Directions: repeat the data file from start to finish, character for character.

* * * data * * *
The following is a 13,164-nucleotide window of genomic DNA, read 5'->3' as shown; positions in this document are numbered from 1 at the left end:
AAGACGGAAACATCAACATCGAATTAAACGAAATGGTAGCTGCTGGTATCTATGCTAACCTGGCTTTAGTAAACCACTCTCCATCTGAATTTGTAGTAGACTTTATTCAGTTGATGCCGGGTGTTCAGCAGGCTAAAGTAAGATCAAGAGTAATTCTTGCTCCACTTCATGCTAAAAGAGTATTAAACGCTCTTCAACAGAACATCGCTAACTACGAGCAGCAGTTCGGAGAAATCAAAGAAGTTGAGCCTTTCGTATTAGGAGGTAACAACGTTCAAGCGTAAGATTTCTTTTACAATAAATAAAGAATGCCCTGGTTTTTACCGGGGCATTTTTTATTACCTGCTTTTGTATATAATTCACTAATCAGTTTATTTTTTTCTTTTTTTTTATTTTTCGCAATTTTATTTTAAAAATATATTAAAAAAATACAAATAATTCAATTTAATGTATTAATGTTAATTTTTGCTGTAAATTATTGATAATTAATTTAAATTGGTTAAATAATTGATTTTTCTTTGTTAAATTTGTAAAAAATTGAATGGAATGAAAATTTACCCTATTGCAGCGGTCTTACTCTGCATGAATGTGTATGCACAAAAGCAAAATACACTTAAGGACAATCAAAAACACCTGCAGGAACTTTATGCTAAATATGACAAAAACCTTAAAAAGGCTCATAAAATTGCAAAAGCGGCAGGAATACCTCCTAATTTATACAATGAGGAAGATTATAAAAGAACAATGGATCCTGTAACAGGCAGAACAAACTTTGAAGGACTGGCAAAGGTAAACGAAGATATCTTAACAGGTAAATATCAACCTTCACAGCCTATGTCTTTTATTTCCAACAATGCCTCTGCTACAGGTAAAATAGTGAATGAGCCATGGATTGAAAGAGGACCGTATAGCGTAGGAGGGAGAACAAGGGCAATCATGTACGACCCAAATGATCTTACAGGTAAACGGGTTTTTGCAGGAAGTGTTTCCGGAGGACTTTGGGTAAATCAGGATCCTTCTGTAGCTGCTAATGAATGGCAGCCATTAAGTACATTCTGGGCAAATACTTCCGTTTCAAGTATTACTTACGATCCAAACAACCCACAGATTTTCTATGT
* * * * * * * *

The following is a 13,164-nucleotide window of genomic DNA, read 5'->3' as shown; positions in this document are numbered from 1 at the left end:
AAGACGGAAACATCAACATCGAATTAAACGAAATGGTAGCTGCTGGTATCTATGCTAACCTGGCTTTAGTAAACCACTCTCCATCTGAATTTGTAGTAGACTTTATTCAGTTGATGCCGGGTGTTCAGCAGGCTAAAGTAAGATCAAGAGTAATTCTTGCTCCACTTCATGCTAAAAGAGTATTAAACGCTCTTCAACAGAACATCGCTAACTACGAGCAGCAGTTCGGAGAAATCAAAGAAGTTGAGCCTTTCGTATTAGGAGGTAACAACGTTCAAGCGTAAGATTTCTTTTACAATAAATAAAGAATGCCCTGGTTTTTACCGGGGCATTTTTTATTACCTGCTTTTGTATATAATTCACTAATCAGTTTATTTTTTTCTTTTTTTTTATTTTTCGCAATTTTATTTTAAAAATATATTAAAAAAATACAAATAATTCAATTTAATGTATTAATGTTAATTTTTGCTGTAAATTATTGATAATTAATTTAAATTGGTTAAATAATTGATTTTTCTTTGTTAAATTTGTAAAAAATTGAATGGAATGAAAATTTACCCTATTGCAGCGGTCTTACTCTGCATGAATGTGTATGCACAAAAGCAAAATACACTTAAGGACAATCAAAAACACCTGCAGGAACTTTATGCTAAATATGACAAAAACCTTAAAAAGGCTCATAAAATTGCAAAAGCGGCAGGAATACCTCCTAATTTATACAATGAGGAAGATTATAAAAGAACAATGGATCCTGTAACAGGCAGAACAAACTTTGAAGGACTGGCAAAGGTAAACGAAGATATCTTAACAGGTAAATATCAACCTTCACAGCCTATGTCTTTTATTTCCAACAATGCCTCTGCTACAGGTAAAATAGTGAATGAGCCATGGATTGAAAGAGGACCGTATAGCGTAGGAGGGAGAACAAGGGCAATCATGTACGACCCAAATGATCTTACAGGTAAACGGGTTTTTGCAGGAAGTGTTTCCGGAGGACTTTGGGTAAATCAGGATCCTTCTGTAGCTGCTAATGAATGGCAGCCATTAAGTACATTCTGGGCAAATACTTCCGTTTCAAGTATTACTTACGATCCAAACAACCCACAGATTTTCTATGT